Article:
Park & Facility Maintenance

<img class=”wp-image-1360836″ style=”width: 400px;” src=”×400-1.jpg” alt=””><br><strong>Fallen Trees</strong>

Information for our Park Neighbors About Trees

In compliance with existing Maryland Regulations, it is the property owner’s responsibility to remove fallen trees and debris from private property.

For more information on our compliance with Maryland Regulations, please see the following FAQ: Information for our Park Neighbors about Trees and attached publication from the Maryland Department of Natural Resources, Forest Service, Frequently Asked Questions: Fallen Trees on Private Property.

The Prince George’s County Parks & Recreation Help Desk is a one-stop shop for reporting and checking the status of maintenance issues in the Parks.


How do I report tree-related concerns on parkland to Prince George’s County Parks & Recreation?

Call the Prince George’s County Parks & Recreation Help Desk at (301) 699-2255, or by email at for non-emergencies.

Who is responsible for removing the tree or limbs that have fallen onto my property?

Under Maryland Law, fallen trees, or similar accidents that may be qualified as an “Act of God,” the affected owners are responsible for damages to their property, including cleanup, removal, and related expenses. These expenses may be covered under the homeowner’s insurance policy.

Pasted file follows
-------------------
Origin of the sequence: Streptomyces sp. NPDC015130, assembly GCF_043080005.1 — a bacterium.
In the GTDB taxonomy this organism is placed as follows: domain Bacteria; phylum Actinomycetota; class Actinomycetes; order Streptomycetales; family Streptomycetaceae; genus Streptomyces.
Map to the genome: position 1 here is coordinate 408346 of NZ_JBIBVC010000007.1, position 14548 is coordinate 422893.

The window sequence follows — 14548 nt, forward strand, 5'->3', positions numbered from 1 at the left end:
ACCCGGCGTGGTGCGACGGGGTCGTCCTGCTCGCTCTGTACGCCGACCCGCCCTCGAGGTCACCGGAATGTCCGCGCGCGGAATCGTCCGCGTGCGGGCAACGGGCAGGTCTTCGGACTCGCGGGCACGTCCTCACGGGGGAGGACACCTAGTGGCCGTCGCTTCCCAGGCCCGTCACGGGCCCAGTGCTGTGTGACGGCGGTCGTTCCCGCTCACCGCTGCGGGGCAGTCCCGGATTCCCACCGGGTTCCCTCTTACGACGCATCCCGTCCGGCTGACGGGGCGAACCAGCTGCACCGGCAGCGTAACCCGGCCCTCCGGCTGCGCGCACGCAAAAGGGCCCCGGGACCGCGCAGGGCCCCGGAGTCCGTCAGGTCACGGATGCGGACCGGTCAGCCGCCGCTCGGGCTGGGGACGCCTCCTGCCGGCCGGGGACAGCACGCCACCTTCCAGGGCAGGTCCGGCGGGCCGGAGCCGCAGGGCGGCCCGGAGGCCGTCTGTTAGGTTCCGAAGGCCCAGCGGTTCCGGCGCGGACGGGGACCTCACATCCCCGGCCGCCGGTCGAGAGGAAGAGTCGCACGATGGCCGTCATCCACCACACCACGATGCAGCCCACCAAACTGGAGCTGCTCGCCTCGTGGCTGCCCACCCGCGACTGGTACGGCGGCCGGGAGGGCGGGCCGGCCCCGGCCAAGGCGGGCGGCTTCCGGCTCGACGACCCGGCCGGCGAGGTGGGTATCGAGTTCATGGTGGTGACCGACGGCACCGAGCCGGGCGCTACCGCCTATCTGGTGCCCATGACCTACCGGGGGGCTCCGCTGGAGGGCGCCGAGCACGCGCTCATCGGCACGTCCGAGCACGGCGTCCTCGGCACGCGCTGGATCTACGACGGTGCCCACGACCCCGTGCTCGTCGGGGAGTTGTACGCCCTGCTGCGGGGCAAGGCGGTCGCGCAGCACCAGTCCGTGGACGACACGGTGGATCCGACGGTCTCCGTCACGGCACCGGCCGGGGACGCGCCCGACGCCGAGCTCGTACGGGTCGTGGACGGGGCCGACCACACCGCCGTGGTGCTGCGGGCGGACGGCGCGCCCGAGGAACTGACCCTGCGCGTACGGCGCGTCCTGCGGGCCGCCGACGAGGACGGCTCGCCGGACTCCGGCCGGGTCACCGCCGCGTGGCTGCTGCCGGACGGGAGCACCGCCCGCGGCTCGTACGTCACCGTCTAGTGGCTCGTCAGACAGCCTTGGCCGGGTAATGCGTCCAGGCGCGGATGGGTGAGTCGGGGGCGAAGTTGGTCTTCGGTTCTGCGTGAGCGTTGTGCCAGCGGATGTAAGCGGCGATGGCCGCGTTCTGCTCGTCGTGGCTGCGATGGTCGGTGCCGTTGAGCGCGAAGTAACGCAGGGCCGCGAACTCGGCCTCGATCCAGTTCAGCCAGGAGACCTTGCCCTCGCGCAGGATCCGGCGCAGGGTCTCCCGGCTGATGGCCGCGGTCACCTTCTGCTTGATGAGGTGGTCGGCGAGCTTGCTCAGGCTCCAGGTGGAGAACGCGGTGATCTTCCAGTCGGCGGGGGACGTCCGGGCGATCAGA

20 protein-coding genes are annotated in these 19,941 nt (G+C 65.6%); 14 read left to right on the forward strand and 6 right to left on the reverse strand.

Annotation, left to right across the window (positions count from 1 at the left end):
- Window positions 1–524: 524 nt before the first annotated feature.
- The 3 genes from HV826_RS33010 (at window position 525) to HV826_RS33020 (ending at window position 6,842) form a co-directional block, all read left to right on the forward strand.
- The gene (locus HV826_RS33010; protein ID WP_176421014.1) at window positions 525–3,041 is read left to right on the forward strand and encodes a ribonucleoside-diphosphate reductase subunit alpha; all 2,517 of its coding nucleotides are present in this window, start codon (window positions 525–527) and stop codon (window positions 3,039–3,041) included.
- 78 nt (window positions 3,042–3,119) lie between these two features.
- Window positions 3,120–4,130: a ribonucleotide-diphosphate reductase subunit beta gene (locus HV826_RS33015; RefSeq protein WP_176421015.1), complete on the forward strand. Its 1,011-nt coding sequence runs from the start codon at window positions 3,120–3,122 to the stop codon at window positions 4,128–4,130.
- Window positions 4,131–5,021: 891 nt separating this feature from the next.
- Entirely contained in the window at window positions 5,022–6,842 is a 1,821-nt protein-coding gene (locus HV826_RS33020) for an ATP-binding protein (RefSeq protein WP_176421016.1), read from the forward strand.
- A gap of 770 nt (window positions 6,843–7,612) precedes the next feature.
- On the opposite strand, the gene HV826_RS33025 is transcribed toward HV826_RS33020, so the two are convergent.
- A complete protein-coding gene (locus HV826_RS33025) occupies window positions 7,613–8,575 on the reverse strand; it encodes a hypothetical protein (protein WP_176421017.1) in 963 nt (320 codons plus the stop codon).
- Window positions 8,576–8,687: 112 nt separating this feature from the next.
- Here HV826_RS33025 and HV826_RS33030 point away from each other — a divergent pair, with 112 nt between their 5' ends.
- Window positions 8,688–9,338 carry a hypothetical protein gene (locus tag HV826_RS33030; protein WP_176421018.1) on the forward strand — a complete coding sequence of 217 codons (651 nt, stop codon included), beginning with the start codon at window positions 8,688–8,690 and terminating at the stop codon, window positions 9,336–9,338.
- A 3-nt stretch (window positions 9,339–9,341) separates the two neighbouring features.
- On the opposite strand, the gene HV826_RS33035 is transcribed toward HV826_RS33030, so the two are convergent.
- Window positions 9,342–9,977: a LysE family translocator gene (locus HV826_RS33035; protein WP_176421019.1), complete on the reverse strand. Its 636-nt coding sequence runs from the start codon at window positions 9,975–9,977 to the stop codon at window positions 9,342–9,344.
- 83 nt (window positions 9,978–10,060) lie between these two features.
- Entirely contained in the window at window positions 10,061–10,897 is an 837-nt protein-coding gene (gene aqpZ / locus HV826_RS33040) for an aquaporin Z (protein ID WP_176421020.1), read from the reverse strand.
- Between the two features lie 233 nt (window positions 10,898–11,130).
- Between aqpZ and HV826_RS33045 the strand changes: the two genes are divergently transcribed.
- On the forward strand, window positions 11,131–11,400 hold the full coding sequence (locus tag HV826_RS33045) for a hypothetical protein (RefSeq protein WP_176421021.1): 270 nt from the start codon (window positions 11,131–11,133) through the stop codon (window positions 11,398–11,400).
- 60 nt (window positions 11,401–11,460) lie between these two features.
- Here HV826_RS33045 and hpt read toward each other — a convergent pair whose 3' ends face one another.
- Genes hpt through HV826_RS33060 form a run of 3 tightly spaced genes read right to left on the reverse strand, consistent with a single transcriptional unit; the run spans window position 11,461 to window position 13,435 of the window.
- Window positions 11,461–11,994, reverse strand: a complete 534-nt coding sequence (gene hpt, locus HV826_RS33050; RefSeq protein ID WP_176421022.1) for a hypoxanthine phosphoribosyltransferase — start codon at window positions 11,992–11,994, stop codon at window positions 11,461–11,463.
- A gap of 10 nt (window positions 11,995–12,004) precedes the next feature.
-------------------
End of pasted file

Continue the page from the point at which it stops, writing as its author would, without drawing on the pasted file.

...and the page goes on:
What is the status of my existing work request?

Call the Prince George’s County Parks & Recreation Help Desk at (301) 699-2255.

Why doesn’t Prince George’s County remove trees from private property?

The Arboriculture Section of Prince George’s County Parks Department has a duty to mitigate known risks associated with trees located on park property; especially, in and around amenities or areas where we invite the public. In compliance with existing Maryland state laws, it is the property owner’s responsibility to provide removal of trees, debris and make repairs to private property.

What is the process after a work request is created?

Our Senior Arborist will inspect the request within 3 to 5 business days. After inspection, the work is prioritized and scheduled with respect to the tree crew’s work program.

How does the Senior Arborist prioritize work requests?

The Prince George’s County Parks and Recreation Department has an active policy to maintain the safety of Parkland from potential damages and/or injury resulting from trees considered to be a “high risk” of failure. The Arboriculture Section strives to eliminate, in a timely fashion, any tree growing on Parkland that is deemed to be at high risk of failure. Priority is placed on trees deemed to create unsafe situations. The determination of the risk of failure associated with any given tree is determined by the Senior Arborist with respect to their professional experience and the International Society of Arboriculture’s Tree Risk Assessment standards.